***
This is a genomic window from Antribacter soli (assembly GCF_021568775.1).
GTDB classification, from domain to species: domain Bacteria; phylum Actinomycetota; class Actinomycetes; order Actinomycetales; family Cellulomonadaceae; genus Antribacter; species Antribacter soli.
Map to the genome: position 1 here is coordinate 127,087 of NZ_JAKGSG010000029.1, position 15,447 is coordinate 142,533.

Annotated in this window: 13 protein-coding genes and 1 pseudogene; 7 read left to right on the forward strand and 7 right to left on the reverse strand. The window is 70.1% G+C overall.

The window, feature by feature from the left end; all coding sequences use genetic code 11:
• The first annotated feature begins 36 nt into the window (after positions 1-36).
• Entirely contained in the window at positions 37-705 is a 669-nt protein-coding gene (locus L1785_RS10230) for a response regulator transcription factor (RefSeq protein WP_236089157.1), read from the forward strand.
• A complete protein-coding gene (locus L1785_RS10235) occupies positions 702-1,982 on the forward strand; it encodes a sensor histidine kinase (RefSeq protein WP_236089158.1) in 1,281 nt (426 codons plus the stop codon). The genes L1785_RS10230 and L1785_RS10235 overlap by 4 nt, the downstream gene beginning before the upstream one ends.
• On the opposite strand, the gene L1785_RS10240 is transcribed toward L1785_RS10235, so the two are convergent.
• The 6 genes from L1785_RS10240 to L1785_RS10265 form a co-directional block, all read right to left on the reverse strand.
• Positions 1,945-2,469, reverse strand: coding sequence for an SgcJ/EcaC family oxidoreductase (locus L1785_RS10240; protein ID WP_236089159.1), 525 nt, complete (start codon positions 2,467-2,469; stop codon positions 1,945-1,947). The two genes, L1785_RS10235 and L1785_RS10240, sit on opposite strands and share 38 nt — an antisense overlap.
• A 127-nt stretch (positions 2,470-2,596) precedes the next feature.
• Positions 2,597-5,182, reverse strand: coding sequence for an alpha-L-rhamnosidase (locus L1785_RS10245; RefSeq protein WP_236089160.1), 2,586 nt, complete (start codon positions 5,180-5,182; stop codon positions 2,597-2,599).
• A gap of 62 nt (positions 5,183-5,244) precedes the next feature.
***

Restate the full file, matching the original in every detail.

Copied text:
This is a genomic window from Antribacter soli (assembly GCF_021568775.1).
GTDB classification, from domain to species: domain Bacteria; phylum Actinomycetota; class Actinomycetes; order Actinomycetales; family Cellulomonadaceae; genus Antribacter; species Antribacter soli.
Map to the genome: position 1 here is coordinate 127,087 of NZ_JAKGSG010000029.1, position 15,447 is coordinate 142,533.

Annotated in this window: 13 protein-coding genes and 1 pseudogene; 7 read left to right on the forward strand and 7 right to left on the reverse strand. The window is 70.1% G+C overall.

The window, feature by feature from the left end; all coding sequences use genetic code 11:
• The first annotated feature begins 36 nt into the window (after positions 1-36).
• Entirely contained in the window at positions 37-705 is a 669-nt protein-coding gene (locus L1785_RS10230) for a response regulator transcription factor (RefSeq protein WP_236089157.1), read from the forward strand.
• A complete protein-coding gene (locus L1785_RS10235) occupies positions 702-1,982 on the forward strand; it encodes a sensor histidine kinase (RefSeq protein WP_236089158.1) in 1,281 nt (426 codons plus the stop codon). The genes L1785_RS10230 and L1785_RS10235 overlap by 4 nt, the downstream gene beginning before the upstream one ends.
• On the opposite strand, the gene L1785_RS10240 is transcribed toward L1785_RS10235, so the two are convergent.
• The 6 genes from L1785_RS10240 to L1785_RS10265 form a co-directional block, all read right to left on the reverse strand.
• Positions 1,945-2,469, reverse strand: coding sequence for an SgcJ/EcaC family oxidoreductase (locus L1785_RS10240; protein ID WP_236089159.1), 525 nt, complete (start codon positions 2,467-2,469; stop codon positions 1,945-1,947). The two genes, L1785_RS10235 and L1785_RS10240, sit on opposite strands and share 38 nt — an antisense overlap.
• A 127-nt stretch (positions 2,470-2,596) precedes the next feature.
• Positions 2,597-5,182, reverse strand: coding sequence for an alpha-L-rhamnosidase (locus L1785_RS10245; RefSeq protein WP_236089160.1), 2,586 nt, complete (start codon positions 5,180-5,182; stop codon positions 2,597-2,599).
• A gap of 62 nt (positions 5,183-5,244) precedes the next feature.